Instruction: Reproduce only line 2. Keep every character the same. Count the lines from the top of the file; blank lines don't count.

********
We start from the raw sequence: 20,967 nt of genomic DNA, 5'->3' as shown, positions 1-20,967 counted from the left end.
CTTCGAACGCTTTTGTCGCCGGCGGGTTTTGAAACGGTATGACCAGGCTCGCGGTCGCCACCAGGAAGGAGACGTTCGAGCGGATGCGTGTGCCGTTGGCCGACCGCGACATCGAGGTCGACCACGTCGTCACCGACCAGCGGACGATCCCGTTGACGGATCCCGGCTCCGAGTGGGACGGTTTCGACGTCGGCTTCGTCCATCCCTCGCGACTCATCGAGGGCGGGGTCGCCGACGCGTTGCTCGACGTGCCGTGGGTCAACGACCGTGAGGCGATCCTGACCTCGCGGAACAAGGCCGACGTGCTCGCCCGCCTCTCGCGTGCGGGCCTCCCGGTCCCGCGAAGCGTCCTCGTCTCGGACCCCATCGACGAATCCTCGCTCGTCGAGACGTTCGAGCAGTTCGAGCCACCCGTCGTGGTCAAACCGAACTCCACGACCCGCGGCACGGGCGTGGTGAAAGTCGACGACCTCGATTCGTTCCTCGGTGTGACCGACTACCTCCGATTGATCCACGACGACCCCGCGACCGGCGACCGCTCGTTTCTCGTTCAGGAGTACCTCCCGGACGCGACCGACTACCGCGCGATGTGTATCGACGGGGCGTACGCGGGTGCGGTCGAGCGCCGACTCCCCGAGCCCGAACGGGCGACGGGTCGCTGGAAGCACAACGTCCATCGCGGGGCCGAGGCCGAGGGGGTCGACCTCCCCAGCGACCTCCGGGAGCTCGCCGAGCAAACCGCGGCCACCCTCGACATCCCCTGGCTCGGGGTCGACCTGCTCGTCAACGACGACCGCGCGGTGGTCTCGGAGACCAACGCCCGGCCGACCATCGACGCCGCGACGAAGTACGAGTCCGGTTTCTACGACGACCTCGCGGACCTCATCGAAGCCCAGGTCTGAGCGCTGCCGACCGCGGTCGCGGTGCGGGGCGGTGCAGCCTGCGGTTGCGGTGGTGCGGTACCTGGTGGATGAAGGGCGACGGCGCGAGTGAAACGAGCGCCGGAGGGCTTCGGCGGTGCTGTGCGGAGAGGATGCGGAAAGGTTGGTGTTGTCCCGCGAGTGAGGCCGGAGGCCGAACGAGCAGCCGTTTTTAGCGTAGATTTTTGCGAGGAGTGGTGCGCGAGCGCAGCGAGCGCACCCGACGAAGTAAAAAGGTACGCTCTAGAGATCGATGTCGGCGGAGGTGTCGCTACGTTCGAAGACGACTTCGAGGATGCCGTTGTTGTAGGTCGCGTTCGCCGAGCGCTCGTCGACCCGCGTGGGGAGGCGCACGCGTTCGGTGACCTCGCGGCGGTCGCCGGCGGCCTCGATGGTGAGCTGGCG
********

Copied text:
CTTCGAACGCTTTTGTCGCCGGCGGGTTTTGAAACGGTATGACCAGGCTCGCGGTCGCCACCAGGAAGGAGACGTTCGAGCGGATGCGTGTGCCGTTGGCCGACCGCGACATCGAGGTCGACCACGTCGTCACCGACCAGCGGACGATCCCGTTGACGGATCCCGGCTCCGAGTGGGACGGTTTCGACGTCGGCTTCGTCCATCCCTCGCGACTCATCGAGGGCGGGGTCGCCGACGCGTTGCTCGACGTGCCGTGGGTCAACGACCGTGAGGCGATCCTGACCTCGCGGAACAAGGCCGACGTGCTCGCCCGCCTCTCGCGTGCGGGCCTCCCGGTCCCGCGAAGCGTCCTCGTCTCGGACCCCATCGACGAATCCTCGCTCGTCGAGACGTTCGAGCAGTTCGAGCCACCCGTCGTGGTCAAACCGAACTCCACGACCCGCGGCACGGGCGTGGTGAAAGTCGACGACCTCGATTCGTTCCTCGGTGTGACCGACTACCTCCGATTGATCCACGACGACCCCGCGACCGGCGACCGCTCGTTTCTCGTTCAGGAGTACCTCCCGGACGCGACCGACTACCGCGCGATGTGTATCGACGGGGCGTACGCGGGTGCGGTCGAGCGCCGACTCCCCGAGCCCGAACGGGCGACGGGTCGCTGGAAGCACAACGTCCATCGCGGGGCCGAGGCCGAGGGGGTCGACCTCCCCAGCGACCTCCGGGAGCTCGCCGAGCAAACCGCGGCCACCCTCGACATCCCCTGGCTCGGGGTCGACCTGCTCGTCAACGACGACCGCGCGGTGGTCTCGGAGACCAACGCCCGGCCGACCATCGACGCCGCGACGAAGTACGAGTCCGGTTTCTACGACGACCTCGCGGACCTCATCGAAGCCCAGGTCTGAGCGCTGCCGACCGCGGTCGCGGTGCGGGGCGGTGCAGCCTGCGGTTGCGGTGGTGCGGTACCTGGTGGATGAAGGGCGACGGCGCGAGTGAAACGAGCGCCGGAGGGCTTCGGCGGTGCTGTGCGGAGAGGATGCGGAAAGGTTGGTGTTGTCCCGCGAGTGAGGCCGGAGGCCGAACGAGCAGCCGTTTTTAGCGTAGATTTTTGCGAGGAGTGGTGCGCGAGCGCAGCGAGCGCACCCGACGAAGTAAAAAGGTACGCTCTAGAGATCGATGTCGGCGGAGGTGTCGCTACGTTCGAAGACGACTTCGAGGATGCCGTTGTTGTAGGTCGCGTTCGCCGAGCGCTCGTCGACCCGCGTGGGGAGGCGCACGCGTTCGGTGACCTCGCGGCGGTCGCCGGCGGCCTCGATGGTGAGCTGGCG